Bob Agee, president emeritus of Oklahoma Baptist University and former pastor of churches in Memphis and Louisville, believes there are two major reasons pastors do not write. The first is management of time; the second is discipline. Because of an unwillingness to manage time and discipline yourself to carve out time each week to write, the world loses ideas that only are heard by one congregation.
Effective time management means scheduling ourselves to focus on priorities, which can include writing, and there are tools and methods which can help us maximize the time we have for such tasks. For example, as you write and research, develop an electronic system of collecting data, statistics or articles in a designated file. Or if you’re more comfortable with a vertical file, save those clippings and drop them into a manila folder in your file cabinet.
One word of caution: Too many files can overwhelm you! The late Bob Hastings, former editor of the Illinois Baptist, warned about keeping paper clippings. “Don’t waste your time cutting out newspaper or magazine articles and filing. They will consume your space. That’s what we pay librarians to do.” Today, Hastings would have everything neatly organized and stored in digital files.
Regardless of your preferred method of filing, think of ways to use information that inspires, educates, informs or entertains readers in the Christian market. Writing can include: how-to, travel (missions and volunteers), devotions, interviews and church curriculum. When writing sermons, think of other ways to use the material later. Could some of the illustrations be used as devotions? Could the work be turned into a book?
Agee points to the writing example of Herschel Hobbs, who wrote 54 commentaries, The Baptist Faith and Message, Sunday School lessons and weekly columns on “Baptist Beliefs.” By organizing your time and disciplining yourself to sit down and write, you have the opportunity to extend your ministry.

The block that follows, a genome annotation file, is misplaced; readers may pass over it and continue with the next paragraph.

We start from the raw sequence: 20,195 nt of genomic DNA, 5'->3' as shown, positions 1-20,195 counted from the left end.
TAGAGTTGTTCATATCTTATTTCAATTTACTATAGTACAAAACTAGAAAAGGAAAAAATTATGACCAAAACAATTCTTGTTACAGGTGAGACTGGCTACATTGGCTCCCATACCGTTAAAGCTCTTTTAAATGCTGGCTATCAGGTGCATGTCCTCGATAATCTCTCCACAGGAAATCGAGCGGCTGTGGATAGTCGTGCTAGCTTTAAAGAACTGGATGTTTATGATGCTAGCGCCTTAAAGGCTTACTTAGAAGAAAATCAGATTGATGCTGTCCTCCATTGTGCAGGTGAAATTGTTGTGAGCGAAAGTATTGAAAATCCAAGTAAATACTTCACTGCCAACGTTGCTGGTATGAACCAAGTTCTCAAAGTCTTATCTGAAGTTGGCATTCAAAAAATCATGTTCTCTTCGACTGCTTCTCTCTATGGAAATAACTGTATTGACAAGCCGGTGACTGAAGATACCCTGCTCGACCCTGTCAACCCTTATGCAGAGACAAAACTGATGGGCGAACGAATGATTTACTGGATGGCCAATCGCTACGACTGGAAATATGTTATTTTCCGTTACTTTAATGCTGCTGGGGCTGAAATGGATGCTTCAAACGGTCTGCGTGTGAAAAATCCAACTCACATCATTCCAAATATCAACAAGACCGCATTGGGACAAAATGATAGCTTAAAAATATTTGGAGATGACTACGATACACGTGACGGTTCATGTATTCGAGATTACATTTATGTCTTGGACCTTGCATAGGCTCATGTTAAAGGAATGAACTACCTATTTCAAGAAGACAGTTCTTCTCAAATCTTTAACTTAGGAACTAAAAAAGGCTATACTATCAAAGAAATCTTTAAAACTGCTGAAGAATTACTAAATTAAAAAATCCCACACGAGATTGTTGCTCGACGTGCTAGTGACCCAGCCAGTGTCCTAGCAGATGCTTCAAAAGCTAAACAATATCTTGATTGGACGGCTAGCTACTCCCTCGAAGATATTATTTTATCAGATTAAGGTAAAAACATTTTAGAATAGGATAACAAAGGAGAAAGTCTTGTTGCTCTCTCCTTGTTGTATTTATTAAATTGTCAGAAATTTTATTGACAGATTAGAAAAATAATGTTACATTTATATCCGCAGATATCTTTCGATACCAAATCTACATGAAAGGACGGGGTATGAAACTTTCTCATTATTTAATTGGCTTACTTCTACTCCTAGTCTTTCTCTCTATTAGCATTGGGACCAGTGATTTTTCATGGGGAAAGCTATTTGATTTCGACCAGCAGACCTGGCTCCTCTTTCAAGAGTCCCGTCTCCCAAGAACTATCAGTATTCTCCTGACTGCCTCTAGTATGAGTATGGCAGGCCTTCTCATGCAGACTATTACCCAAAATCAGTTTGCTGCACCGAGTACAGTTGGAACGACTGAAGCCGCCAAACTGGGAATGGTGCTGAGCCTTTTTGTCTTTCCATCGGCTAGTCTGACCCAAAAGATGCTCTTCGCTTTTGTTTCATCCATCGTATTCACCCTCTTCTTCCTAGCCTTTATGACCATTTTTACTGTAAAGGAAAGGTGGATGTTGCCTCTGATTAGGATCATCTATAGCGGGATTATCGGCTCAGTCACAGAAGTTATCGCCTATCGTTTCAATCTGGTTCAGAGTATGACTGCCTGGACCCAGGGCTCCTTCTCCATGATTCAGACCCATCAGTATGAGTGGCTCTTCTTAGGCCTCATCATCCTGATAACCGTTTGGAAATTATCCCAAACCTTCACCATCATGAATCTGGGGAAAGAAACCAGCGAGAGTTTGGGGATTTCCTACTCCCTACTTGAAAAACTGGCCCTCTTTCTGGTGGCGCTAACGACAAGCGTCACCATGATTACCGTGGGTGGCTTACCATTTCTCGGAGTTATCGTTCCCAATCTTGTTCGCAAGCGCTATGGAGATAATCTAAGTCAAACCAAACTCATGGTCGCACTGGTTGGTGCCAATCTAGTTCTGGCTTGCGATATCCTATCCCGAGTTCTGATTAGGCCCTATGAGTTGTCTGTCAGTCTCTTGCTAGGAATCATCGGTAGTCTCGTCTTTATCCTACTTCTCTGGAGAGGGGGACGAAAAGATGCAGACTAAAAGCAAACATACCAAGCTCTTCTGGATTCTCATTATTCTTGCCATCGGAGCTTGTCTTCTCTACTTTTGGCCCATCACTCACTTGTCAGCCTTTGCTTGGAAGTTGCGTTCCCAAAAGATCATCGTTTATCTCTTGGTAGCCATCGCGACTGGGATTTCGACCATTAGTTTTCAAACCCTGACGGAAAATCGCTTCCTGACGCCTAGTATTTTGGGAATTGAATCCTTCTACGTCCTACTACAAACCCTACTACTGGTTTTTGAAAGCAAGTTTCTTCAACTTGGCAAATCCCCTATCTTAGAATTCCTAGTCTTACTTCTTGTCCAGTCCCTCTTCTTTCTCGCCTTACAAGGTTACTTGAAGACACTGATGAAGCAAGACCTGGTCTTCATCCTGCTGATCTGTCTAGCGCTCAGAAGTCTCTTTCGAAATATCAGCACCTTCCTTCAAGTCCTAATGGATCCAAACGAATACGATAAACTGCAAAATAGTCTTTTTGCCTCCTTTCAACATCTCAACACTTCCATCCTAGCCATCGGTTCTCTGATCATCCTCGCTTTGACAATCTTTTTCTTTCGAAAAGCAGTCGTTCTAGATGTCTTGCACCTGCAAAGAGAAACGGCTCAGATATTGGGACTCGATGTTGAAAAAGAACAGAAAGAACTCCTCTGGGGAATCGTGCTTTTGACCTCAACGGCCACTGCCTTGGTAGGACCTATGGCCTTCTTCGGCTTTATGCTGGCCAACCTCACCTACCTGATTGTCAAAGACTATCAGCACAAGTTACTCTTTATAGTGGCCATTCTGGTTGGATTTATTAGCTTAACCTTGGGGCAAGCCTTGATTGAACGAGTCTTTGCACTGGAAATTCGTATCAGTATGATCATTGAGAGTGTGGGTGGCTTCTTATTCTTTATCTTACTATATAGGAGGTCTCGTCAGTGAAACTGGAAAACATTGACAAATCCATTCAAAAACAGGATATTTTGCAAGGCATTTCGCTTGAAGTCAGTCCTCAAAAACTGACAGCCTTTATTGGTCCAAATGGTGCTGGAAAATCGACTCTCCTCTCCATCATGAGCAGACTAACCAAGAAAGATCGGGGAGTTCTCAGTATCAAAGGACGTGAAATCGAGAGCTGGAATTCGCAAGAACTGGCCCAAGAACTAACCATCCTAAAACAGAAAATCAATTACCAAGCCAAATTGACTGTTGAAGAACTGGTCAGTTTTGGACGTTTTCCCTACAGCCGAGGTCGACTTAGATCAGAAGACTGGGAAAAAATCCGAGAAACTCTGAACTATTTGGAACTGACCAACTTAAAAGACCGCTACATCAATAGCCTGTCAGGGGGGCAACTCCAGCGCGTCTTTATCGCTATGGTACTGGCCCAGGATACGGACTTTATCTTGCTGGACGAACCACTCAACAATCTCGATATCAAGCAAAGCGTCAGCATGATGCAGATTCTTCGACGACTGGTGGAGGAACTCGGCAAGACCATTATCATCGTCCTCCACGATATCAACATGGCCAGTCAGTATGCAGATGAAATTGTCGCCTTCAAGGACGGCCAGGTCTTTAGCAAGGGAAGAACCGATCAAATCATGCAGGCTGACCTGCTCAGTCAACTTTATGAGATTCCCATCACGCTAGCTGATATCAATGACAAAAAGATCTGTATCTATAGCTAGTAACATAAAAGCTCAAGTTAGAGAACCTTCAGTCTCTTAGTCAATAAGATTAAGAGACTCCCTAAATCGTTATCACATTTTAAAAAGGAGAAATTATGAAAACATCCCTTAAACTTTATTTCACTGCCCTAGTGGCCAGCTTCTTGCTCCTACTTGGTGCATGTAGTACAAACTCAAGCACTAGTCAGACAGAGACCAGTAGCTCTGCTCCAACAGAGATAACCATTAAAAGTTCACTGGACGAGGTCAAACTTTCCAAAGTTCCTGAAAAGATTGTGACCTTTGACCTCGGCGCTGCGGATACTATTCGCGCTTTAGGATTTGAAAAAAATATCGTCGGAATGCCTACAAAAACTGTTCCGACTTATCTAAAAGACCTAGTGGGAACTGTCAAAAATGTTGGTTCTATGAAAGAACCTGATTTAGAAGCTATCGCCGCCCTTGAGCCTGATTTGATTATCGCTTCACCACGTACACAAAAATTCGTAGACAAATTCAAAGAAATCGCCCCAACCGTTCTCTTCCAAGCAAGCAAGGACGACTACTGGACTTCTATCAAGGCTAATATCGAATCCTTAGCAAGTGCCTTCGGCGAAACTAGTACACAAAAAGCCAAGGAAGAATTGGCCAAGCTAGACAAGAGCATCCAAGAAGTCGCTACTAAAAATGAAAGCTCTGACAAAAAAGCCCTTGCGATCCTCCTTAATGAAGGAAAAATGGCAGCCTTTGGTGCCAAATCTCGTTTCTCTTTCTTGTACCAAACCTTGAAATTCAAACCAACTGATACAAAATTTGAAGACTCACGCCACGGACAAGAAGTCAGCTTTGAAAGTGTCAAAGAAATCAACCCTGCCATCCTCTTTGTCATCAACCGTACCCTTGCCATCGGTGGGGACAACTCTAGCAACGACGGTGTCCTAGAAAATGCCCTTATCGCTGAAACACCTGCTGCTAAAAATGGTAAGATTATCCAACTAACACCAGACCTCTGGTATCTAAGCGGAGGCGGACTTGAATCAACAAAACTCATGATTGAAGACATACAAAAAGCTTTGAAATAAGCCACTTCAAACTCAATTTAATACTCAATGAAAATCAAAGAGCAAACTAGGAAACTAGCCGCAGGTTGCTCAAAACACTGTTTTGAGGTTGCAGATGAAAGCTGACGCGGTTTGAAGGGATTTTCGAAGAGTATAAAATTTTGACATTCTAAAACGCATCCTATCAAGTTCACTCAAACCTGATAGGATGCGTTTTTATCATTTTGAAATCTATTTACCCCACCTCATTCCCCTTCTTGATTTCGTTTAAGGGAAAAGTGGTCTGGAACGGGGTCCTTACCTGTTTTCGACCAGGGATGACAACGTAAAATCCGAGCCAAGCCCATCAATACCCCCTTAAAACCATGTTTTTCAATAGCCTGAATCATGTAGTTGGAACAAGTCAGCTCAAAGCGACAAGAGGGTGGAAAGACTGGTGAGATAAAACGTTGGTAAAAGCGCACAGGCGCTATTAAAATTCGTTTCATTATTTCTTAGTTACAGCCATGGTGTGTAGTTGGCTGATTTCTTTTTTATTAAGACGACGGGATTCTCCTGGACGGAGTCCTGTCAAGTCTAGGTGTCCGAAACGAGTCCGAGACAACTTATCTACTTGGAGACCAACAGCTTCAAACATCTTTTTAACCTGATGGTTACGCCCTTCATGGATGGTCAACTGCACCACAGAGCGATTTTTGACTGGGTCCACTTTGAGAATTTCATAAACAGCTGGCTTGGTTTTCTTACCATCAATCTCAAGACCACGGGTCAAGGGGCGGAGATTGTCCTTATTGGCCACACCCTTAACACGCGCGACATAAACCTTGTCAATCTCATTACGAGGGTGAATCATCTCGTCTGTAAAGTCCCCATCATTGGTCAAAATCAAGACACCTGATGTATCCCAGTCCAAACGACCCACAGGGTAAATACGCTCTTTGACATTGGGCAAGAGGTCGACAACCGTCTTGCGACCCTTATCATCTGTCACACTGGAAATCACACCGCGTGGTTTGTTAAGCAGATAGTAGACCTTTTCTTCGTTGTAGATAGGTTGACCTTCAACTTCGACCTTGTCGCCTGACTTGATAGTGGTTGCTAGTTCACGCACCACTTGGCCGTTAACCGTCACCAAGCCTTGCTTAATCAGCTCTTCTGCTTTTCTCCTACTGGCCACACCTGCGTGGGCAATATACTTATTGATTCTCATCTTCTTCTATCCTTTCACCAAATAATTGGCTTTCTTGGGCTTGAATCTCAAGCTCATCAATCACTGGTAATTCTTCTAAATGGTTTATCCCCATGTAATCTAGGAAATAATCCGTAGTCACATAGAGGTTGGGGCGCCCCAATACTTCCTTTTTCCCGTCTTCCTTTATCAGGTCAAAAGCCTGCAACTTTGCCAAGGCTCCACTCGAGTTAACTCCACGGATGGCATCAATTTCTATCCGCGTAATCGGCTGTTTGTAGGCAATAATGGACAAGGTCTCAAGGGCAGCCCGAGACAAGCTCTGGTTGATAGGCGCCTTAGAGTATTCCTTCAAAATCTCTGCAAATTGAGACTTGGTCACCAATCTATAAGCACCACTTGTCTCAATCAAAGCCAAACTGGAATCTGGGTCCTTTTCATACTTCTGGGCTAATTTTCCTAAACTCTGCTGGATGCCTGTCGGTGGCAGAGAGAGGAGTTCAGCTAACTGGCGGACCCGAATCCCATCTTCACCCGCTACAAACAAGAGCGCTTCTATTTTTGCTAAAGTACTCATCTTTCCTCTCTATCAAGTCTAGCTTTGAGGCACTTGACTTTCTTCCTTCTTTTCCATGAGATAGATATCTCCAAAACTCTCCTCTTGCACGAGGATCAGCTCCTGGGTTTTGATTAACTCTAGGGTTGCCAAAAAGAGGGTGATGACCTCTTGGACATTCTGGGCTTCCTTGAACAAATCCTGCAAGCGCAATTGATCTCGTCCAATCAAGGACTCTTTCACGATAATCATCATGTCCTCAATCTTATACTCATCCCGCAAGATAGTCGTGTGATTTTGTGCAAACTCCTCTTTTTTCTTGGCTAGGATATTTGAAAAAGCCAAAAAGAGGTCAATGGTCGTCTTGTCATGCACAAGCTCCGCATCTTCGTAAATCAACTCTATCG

Myth #2: My English isn’t perfect. I don’t write well.
Truth #2: Writing improves communication skills.
In Exodus 4, God called Moses to lead the children of Israel out of Egypt; but Moses replied, “I am slow of speech and tongue” (Ex. 4:10). Moses said, “O, Lord, please send someone else to do it” (Ex. 4:14). God allowed Aaron, his brother, to go with him, and God instructed him about what to say.
When teaching writing classes and encouraging pastors to attend, often I hear some similar excuses. “I know my English isn’t perfect. I can speak to a congregation of my people, but writing…well, it’s like putting something down in stone. It’s available for everyone to see.”
As in Moses’ case, if God calls you to do something, He will walk with you. He will see you through the task. Trust God. Whether we agree, we are evaluated by how well we communicate with others. Writing and speaking are two forms of communication, though writing takes longer.
Writing is a skill, and a skill can be learned. Because communication is at the forefront of a pastor’s job responsibilities, this is an area where it is worthwhile to spend time and energy enhancing your skills. As you grow in ability to communicate effectively, you’ll also enhance your writing skills.
Editors need fresh ideas. Tools are available to assist writers. The Elements of Style by William Strunk and E.B. White is considered one of the best guides to the usage of the English language. There are other online tools to help refine your writing skills. Computers have spell check, but don’t rely on this tool without thoroughly reading and editing your work. See if there’s an editor in your church who’s available to proof your work.
Myth #3: I’ve been rejected by traditional publishers.
Truth #3: Self-publishing is gaining respect.